“I wish publishing was advanced enough to use colored ink … I’ll just have to save the idea until publishing grows up.”
—William Faulkner had hoped to use different colors of ink to mark the sometimes-confusing chronological shifts in The Sound and the Fury. Now his dream will come true, in honor of the fiftieth anniversary of the author’s death.
(Source: The Guardian)
I think I’d still want to read it first in standard print, but I love this, and I suspect I’d read—or dissect—it in the way Alice Munro (in the intro to her Selected Stories) says she reads, starting in the middle and reading around rather than straight through. It also seems made for the iPad (remember ‘hypertext novels’ in the ’90s? Maybe they didn’t need hrefs, just CSS).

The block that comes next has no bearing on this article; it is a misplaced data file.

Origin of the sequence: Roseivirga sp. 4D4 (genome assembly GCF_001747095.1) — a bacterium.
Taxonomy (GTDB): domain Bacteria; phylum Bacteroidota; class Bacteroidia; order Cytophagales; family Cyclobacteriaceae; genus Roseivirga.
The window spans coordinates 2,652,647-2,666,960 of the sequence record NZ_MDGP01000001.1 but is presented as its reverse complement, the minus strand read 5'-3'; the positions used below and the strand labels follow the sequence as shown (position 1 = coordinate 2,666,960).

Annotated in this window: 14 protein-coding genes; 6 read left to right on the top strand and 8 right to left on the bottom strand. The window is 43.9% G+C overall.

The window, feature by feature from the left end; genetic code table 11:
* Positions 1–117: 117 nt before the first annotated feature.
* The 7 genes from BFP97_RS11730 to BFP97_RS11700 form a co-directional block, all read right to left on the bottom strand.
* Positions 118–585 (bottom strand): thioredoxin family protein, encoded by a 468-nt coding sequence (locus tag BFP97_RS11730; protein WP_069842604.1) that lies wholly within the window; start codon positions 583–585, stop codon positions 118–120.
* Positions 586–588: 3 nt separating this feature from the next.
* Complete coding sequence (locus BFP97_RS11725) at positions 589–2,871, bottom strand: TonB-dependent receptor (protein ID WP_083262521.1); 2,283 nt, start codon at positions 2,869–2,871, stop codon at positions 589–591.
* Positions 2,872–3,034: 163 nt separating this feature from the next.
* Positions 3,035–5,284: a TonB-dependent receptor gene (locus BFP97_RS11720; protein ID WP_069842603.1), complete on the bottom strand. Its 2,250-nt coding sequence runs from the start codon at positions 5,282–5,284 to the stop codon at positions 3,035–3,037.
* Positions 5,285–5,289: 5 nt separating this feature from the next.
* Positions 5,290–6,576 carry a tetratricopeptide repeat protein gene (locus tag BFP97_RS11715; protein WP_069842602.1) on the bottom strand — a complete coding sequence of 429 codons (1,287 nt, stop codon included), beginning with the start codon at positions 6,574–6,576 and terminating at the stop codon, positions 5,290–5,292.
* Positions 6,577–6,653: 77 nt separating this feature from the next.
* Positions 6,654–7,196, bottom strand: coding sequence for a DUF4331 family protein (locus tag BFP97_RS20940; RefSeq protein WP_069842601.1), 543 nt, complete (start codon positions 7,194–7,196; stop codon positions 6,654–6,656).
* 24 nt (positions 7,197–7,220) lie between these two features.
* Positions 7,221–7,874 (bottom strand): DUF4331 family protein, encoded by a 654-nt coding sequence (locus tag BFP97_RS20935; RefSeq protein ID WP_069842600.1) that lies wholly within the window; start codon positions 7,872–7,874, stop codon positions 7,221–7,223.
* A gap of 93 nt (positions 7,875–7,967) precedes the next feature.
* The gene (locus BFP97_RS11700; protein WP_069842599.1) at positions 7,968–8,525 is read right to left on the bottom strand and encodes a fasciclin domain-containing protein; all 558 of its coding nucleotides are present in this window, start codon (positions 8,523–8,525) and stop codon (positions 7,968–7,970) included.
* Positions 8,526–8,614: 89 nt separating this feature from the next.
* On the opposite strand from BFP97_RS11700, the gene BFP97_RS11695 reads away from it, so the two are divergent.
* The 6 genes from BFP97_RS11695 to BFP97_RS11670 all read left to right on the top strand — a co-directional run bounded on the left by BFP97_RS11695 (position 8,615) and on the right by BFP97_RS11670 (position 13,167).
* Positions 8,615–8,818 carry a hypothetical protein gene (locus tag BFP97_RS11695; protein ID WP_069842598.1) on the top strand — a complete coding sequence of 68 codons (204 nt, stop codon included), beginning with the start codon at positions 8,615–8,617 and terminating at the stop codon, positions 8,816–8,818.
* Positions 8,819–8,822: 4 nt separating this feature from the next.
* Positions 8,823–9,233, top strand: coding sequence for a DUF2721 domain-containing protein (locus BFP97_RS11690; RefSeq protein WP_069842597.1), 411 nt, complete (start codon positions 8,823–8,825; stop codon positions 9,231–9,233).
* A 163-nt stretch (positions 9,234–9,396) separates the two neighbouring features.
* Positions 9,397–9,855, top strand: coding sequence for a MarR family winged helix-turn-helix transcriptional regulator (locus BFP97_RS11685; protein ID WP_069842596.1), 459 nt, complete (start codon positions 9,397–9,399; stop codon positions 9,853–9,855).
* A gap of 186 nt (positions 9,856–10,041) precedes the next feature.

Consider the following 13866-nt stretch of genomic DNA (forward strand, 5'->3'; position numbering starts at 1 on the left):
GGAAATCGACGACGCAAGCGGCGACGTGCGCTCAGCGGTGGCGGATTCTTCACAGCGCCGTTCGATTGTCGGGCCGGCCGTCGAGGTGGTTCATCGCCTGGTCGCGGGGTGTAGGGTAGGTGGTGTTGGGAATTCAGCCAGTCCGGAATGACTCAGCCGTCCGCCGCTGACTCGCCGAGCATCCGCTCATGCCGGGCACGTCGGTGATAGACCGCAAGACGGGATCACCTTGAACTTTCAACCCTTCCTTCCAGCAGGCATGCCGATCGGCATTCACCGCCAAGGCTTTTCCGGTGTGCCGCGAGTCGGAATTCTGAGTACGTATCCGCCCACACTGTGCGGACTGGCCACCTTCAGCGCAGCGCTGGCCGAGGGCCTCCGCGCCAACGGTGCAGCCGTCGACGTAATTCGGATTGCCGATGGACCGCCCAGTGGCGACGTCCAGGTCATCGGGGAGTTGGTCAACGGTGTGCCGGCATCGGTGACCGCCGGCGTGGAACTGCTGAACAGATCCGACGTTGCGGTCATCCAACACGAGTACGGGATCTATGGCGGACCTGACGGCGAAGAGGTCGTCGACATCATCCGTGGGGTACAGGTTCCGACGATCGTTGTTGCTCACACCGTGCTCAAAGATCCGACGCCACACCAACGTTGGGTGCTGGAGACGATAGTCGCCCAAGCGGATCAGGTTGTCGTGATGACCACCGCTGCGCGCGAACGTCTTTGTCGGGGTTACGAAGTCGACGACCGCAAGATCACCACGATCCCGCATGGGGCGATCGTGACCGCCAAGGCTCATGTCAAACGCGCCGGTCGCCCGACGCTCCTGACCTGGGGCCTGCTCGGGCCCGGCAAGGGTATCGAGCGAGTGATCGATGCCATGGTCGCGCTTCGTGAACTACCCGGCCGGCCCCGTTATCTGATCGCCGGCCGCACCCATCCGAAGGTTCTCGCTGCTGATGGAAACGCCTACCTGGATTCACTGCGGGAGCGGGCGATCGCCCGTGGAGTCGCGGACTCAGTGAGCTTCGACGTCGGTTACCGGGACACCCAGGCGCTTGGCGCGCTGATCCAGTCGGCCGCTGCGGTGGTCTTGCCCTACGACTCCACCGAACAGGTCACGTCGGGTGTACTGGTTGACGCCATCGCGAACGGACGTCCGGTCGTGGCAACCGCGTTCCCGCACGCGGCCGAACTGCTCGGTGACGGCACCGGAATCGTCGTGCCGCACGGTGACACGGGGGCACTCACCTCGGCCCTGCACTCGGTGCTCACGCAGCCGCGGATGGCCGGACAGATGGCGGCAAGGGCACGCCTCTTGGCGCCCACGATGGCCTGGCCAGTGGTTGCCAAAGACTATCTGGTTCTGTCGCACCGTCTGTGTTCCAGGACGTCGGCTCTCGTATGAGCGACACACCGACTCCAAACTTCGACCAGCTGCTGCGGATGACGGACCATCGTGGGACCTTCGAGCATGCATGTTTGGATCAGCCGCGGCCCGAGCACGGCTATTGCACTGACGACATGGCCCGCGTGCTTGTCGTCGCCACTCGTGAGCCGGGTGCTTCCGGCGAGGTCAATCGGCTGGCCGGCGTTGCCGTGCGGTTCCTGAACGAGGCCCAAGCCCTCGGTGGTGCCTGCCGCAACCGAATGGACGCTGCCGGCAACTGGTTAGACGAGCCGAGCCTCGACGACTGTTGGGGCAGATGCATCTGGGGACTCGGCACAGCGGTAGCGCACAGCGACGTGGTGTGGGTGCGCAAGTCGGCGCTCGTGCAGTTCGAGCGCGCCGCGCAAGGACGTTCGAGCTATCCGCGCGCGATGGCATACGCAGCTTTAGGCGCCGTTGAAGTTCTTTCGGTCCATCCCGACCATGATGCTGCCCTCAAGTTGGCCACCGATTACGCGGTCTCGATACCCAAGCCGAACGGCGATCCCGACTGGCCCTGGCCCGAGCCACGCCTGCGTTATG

It befits Faulkner and Hemingway’s rivalry that 14 Colors of Sound and the Fury is announced the same week as 37 Endings of A Farewell to Arms—the order behind what seems bewildering, the complications behind what seems lucid.
incidentally I learned that he wanted this before I read the book and it made me a lot more amenable to reading it because I think it shows that he wasn’t just being confusing and weird to fuck with you, like, he ultimately did want people to understand the story he was telling even as he knew the best way he could think to tell it would inevitably be confusing.